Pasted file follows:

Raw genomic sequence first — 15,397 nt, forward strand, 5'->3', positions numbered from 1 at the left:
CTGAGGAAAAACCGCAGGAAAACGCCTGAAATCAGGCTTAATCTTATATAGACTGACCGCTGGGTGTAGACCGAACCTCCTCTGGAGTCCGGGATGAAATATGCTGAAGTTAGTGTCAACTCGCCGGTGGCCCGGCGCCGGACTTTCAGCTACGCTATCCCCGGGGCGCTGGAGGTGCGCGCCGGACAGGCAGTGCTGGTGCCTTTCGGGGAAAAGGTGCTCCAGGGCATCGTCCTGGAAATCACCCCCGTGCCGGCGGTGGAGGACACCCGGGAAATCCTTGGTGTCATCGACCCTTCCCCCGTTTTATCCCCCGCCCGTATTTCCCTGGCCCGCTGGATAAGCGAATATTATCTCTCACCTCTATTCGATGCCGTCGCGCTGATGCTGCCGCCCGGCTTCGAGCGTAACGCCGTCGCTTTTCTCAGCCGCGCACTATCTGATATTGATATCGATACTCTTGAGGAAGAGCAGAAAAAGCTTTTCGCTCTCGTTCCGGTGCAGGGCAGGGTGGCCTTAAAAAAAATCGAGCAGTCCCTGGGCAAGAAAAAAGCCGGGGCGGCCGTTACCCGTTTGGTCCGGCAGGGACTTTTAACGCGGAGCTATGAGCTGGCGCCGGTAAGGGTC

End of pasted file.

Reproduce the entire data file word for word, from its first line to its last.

Raw genomic sequence first — 15,397 nt, forward strand, 5'->3', positions numbered from 1 at the left:
CTGAGGAAAAACCGCAGGAAAACGCCTGAAATCAGGCTTAATCTTATATAGACTGACCGCTGGGTGTAGACCGAACCTCCTCTGGAGTCCGGGATGAAATATGCTGAAGTTAGTGTCAACTCGCCGGTGGCCCGGCGCCGGACTTTCAGCTACGCTATCCCCGGGGCGCTGGAGGTGCGCGCCGGACAGGCAGTGCTGGTGCCTTTCGGGGAAAAGGTGCTCCAGGGCATCGTCCTGGAAATCACCCCCGTGCCGGCGGTGGAGGACACCCGGGAAATCCTTGGTGTCATCGACCCTTCCCCCGTTTTATCCCCCGCCCGTATTTCCCTGGCCCGCTGGATAAGCGAATATTATCTCTCACCTCTATTCGATGCCGTCGCGCTGATGCTGCCGCCCGGCTTCGAGCGTAACGCCGTCGCTTTTCTCAGCCGCGCACTATCTGATATTGATATCGATACTCTTGAGGAAGAGCAGAAAAAGCTTTTCGCTCTCGTTCCGGTGCAGGGCAGGGTGGCCTTAAAAAAAATCGAGCAGTCCCTGGGCAAGAAAAAAGCCGGGGCGGCCGTTACCCGTTTGGTCCGGCAGGGACTTTTAACGCGGAGCTATGAGCTGGCGCCGGTAAGGGTC